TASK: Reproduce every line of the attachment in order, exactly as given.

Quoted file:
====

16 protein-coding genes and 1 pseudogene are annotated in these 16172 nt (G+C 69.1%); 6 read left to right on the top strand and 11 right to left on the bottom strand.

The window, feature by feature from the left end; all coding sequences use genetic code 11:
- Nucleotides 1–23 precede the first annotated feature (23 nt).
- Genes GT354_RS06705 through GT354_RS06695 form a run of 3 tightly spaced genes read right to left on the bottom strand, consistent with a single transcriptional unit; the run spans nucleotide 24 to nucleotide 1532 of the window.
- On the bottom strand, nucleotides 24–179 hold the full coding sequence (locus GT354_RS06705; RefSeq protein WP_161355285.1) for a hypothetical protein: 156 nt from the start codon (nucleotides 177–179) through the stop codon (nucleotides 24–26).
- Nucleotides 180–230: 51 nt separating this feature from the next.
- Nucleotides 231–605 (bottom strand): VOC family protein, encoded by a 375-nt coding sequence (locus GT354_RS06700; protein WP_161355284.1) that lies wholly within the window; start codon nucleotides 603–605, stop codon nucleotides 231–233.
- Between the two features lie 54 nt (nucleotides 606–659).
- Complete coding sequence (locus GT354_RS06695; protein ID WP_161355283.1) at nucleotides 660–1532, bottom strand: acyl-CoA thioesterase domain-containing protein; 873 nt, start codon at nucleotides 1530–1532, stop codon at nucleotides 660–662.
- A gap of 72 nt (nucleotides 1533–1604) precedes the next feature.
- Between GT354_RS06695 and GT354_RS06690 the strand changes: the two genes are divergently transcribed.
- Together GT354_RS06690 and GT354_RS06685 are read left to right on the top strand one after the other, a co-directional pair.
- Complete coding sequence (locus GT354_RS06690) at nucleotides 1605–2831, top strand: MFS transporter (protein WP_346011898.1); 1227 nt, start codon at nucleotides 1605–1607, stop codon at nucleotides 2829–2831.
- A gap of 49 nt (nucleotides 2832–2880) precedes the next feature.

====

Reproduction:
16 protein-coding genes and 1 pseudogene are annotated in these 16172 nt (G+C 69.1%); 6 read left to right on the top strand and 11 right to left on the bottom strand.

The window, feature by feature from the left end; all coding sequences use genetic code 11:
- Nucleotides 1–23 precede the first annotated feature (23 nt).
- Genes GT354_RS06705 through GT354_RS06695 form a run of 3 tightly spaced genes read right to left on the bottom strand, consistent with a single transcriptional unit; the run spans nucleotide 24 to nucleotide 1532 of the window.
- On the bottom strand, nucleotides 24–179 hold the full coding sequence (locus GT354_RS06705; RefSeq protein WP_161355285.1) for a hypothetical protein: 156 nt from the start codon (nucleotides 177–179) through the stop codon (nucleotides 24–26).
- Nucleotides 180–230: 51 nt separating this feature from the next.
- Nucleotides 231–605 (bottom strand): VOC family protein, encoded by a 375-nt coding sequence (locus GT354_RS06700; protein WP_161355284.1) that lies wholly within the window; start codon nucleotides 603–605, stop codon nucleotides 231–233.
- Between the two features lie 54 nt (nucleotides 606–659).
- Complete coding sequence (locus GT354_RS06695; protein ID WP_161355283.1) at nucleotides 660–1532, bottom strand: acyl-CoA thioesterase domain-containing protein; 873 nt, start codon at nucleotides 1530–1532, stop codon at nucleotides 660–662.
- A gap of 72 nt (nucleotides 1533–1604) precedes the next feature.
- Between GT354_RS06695 and GT354_RS06690 the strand changes: the two genes are divergently transcribed.
- Together GT354_RS06690 and GT354_RS06685 are read left to right on the top strand one after the other, a co-directional pair.
- Complete coding sequence (locus GT354_RS06690) at nucleotides 1605–2831, top strand: MFS transporter (protein WP_346011898.1); 1227 nt, start codon at nucleotides 1605–1607, stop codon at nucleotides 2829–2831.
- A gap of 49 nt (nucleotides 2832–2880) precedes the next feature.